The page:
For high-volume applications, thermoforming is getting more competitive in new ways, like with part decoration techniques. For instance, in-mold labeling (IML) is a method in injection molding that’s reaching maturity (see the article “In-Mold Labeling Options Grow” in this issue of Plastics Engineering). Although the engineering of molding melted plastic against a decorative label may be established, doing the same kind of thing with thermoformed sheet (“IML-T”) is still in its early phases. But IML-T is starting to be used to produce food containers that are competitive with molded IML ones.
One IML-T container is already “award winning.” The Veggiefresh tubs made by RPC Bebo Plastik in Germany took first place in the Thin Gauge Food Packaging Application category at the SPE European Thermoforming Division (ETD) Parts Competition, at the ETD’s conference this year. Judges described the part as “The way to beat injection molding,” considering the decorated polypropylene (PP) container’s wide label coverage (including the stacking rim) and the potential to use multilayer formed sheet as a barrier against oxygen and ultraviolet light.
Several companies are involved in creating the RPC’s IML-T parts, says the company’s R&D manager Juergen Merbach: Illig for the thermoformer and IML-T module, and Marbach, Bosch, and Kiefer for the molds. The winning part’s material gauge is 380 µm, and the part is formed and decorated with 40-µm labels that have gaps in them allowing views of the contained product.
Merbach emphasized several advantages of IML-T in his 2016 ETD conference presentation: lower investments in machinery and tooling based on a capacity basis, “bi-color” options to improve shelf appearance, and weight-reduction possibilities without changes in tooling (with different tub weights possible from one tool).3 New development work is focusing on the use of more glossy and transparent labels and the production of IML-T tub lids, which requires great precision.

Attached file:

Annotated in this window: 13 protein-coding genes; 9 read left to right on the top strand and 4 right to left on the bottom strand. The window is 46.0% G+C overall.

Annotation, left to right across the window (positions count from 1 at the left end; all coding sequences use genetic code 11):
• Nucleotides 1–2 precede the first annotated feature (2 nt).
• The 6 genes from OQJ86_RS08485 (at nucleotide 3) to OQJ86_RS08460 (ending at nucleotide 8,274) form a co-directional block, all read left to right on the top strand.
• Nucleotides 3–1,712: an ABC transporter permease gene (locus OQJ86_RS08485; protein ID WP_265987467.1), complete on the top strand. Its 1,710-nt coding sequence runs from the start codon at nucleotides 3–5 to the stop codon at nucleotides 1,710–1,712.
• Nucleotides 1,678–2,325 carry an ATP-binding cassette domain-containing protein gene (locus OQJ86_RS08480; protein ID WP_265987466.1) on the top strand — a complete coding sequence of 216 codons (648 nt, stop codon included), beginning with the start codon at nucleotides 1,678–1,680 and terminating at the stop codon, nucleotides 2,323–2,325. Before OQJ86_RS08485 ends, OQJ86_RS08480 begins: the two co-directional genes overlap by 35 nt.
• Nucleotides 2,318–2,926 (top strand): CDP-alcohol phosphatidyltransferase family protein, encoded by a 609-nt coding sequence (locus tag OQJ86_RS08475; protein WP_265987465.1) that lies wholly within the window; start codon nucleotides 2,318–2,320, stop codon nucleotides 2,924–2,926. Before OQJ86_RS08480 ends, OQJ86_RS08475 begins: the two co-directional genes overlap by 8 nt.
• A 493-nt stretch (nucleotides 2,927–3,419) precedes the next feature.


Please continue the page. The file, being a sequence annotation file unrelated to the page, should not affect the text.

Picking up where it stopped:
Injection Molding’s Defense
But of course, injection molding is not going away. It still brings cost-effectiveness to high-volume packaging, with long-lasting, fast-cycling, multi-cavity molds.
“There are definitely areas where thermoforming and thin-wall injection molding compete,” says Paul Wilichowski, project engineer for injection molder EVCO Plastics. But he adds that injection molding can offer additional product differentiation. “Injection molding provides great freedom in design to get the most value out of the part.
“We have very successful projects for customers that provide more than one function to their assembly. For example, parts with living hinges can function as both the lid and the attachment to the base, while providing an easier-to-use product.”
And there are precision details and tolerances that only injection molding can offer. “We also mold high-volume parts in high-cavitation molds that hold tight tolerances to allow our customers to use automation in assembly and provide the fit and seal that they require,” adds Wilichowski. Moreover, injection molding allows foaming, reducing materials usage and weight without affecting aesthetics.